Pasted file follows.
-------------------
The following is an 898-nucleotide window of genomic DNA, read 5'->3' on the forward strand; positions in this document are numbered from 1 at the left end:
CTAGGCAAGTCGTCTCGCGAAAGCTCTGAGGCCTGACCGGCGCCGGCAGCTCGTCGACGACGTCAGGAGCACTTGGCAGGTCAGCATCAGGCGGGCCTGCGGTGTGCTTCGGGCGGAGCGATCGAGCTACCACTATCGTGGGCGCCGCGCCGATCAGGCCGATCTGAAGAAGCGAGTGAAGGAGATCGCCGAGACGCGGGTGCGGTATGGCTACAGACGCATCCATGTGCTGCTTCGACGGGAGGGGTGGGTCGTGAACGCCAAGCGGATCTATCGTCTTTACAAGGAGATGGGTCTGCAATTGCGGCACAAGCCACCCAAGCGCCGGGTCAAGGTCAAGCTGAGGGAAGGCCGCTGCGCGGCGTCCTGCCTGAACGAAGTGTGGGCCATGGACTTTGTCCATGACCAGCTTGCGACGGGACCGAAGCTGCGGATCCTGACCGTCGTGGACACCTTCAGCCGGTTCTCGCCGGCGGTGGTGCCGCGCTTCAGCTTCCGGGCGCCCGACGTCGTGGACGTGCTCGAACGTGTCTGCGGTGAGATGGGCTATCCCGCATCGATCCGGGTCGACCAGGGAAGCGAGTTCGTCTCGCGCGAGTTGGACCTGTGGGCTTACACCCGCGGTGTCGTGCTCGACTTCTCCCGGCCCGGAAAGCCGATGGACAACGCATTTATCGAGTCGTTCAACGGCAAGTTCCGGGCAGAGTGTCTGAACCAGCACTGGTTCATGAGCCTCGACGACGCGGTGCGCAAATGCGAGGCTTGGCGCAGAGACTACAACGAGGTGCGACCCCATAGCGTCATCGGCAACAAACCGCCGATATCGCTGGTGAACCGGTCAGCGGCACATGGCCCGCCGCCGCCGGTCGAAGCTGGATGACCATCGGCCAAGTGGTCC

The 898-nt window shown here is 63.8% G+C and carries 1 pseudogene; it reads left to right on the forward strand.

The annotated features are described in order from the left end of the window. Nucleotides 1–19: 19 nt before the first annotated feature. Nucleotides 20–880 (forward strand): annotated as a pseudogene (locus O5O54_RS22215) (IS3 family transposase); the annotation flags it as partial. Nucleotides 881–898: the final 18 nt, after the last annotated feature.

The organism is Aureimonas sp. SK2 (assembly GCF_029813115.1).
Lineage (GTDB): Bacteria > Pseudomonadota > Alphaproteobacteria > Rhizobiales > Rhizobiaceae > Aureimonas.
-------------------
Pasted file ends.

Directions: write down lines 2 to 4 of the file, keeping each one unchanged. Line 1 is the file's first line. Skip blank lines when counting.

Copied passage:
CTAGGCAAGTCGTCTCGCGAAAGCTCTGAGGCCTGACCGGCGCCGGCAGCTCGTCGACGACGTCAGGAGCACTTGGCAGGTCAGCATCAGGCGGGCCTGCGGTGTGCTTCGGGCGGAGCGATCGAGCTACCACTATCGTGGGCGCCGCGCCGATCAGGCCGATCTGAAGAAGCGAGTGAAGGAGATCGCCGAGACGCGGGTGCGGTATGGCTACAGACGCATCCATGTGCTGCTTCGACGGGAGGGGTGGGTCGTGAACGCCAAGCGGATCTATCGTCTTTACAAGGAGATGGGTCTGCAATTGCGGCACAAGCCACCCAAGCGCCGGGTCAAGGTCAAGCTGAGGGAAGGCCGCTGCGCGGCGTCCTGCCTGAACGAAGTGTGGGCCATGGACTTTGTCCATGACCAGCTTGCGACGGGACCGAAGCTGCGGATCCTGACCGTCGTGGACACCTTCAGCCGGTTCTCGCCGGCGGTGGTGCCGCGCTTCAGCTTCCGGGCGCCCGACGTCGTGGACGTGCTCGAACGTGTCTGCGGTGAGATGGGCTATCCCGCATCGATCCGGGTCGACCAGGGAAGCGAGTTCGTCTCGCGCGAGTTGGACCTGTGGGCTTACACCCGCGGTGTCGTGCTCGACTTCTCCCGGCCCGGAAAGCCGATGGACAACGCATTTATCGAGTCGTTCAACGGCAAGTTCCGGGCAGAGTGTCTGAACCAGCACTGGTTCATGAGCCTCGACGACGCGGTGCGCAAATGCGAGGCTTGGCGCAGAGACTACAACGAGGTGCGACCCCATAGCGTCATCGGCAACAAACCGCCGATATCGCTGGTGAACCGGTCAGCGGCACATGGCCCGCCGCCGCCGGTCGAAGCTGGATGACCATCGGCCAAGTGGTCC

The 898-nt window shown here is 63.8% G+C and carries 1 pseudogene; it reads left to right on the forward strand.

The annotated features are described in order from the left end of the window. Nucleotides 1–19: 19 nt before the first annotated feature. Nucleotides 20–880 (forward strand): annotated as a pseudogene (locus O5O54_RS22215) (IS3 family transposase); the annotation flags it as partial. Nucleotides 881–898: the final 18 nt, after the last annotated feature.